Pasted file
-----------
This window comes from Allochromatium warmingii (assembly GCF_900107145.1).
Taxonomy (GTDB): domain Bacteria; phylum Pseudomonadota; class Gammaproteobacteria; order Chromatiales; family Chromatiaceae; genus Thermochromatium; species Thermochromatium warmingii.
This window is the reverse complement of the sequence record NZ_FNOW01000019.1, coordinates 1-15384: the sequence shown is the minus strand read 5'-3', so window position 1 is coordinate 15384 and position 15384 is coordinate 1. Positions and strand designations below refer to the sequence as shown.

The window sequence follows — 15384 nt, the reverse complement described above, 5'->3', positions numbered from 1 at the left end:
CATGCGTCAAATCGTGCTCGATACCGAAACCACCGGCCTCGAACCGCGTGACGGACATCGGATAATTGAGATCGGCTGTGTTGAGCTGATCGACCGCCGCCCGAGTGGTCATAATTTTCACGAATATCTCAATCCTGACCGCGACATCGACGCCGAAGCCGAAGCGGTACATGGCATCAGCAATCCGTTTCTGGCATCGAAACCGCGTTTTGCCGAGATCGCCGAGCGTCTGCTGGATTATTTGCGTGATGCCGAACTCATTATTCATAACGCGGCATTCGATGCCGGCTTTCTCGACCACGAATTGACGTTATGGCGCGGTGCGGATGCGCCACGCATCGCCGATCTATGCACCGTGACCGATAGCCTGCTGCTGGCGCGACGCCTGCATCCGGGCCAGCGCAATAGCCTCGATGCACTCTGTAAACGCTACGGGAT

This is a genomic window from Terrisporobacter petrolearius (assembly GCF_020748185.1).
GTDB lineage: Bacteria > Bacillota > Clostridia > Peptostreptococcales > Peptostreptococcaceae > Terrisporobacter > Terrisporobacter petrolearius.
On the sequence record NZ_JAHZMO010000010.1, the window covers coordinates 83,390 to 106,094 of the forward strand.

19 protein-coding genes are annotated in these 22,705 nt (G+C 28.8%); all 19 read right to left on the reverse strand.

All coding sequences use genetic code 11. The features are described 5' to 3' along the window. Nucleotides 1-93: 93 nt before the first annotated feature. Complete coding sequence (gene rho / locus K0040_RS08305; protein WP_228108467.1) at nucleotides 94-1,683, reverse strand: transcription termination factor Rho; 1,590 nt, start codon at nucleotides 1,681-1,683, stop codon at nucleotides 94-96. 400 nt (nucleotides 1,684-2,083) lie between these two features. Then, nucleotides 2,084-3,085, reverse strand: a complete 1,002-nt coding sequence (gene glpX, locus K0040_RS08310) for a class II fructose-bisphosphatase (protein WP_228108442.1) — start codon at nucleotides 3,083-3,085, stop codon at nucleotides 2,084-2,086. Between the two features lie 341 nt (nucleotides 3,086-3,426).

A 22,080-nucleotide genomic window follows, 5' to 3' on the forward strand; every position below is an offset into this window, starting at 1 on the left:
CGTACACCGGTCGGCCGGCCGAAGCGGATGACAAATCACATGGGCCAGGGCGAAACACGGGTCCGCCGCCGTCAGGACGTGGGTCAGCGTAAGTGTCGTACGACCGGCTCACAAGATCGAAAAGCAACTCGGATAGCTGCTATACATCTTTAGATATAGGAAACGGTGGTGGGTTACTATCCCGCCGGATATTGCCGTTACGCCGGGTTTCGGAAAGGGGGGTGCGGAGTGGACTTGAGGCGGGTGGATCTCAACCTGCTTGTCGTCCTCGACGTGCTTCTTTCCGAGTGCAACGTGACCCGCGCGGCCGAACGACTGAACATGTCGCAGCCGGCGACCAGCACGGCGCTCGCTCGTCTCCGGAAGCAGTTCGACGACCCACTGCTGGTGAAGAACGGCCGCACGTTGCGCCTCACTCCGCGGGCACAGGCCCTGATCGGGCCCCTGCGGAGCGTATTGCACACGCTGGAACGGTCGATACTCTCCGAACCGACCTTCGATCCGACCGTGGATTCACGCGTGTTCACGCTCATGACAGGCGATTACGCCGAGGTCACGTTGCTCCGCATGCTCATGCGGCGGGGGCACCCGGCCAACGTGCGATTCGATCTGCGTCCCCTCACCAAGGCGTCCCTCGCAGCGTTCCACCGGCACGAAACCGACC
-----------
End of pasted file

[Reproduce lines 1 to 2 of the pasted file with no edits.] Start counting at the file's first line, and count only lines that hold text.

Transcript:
This window comes from Allochromatium warmingii (assembly GCF_900107145.1).
Taxonomy (GTDB): domain Bacteria; phylum Pseudomonadota; class Gammaproteobacteria; order Chromatiales; family Chromatiaceae; genus Thermochromatium; species Thermochromatium warmingii.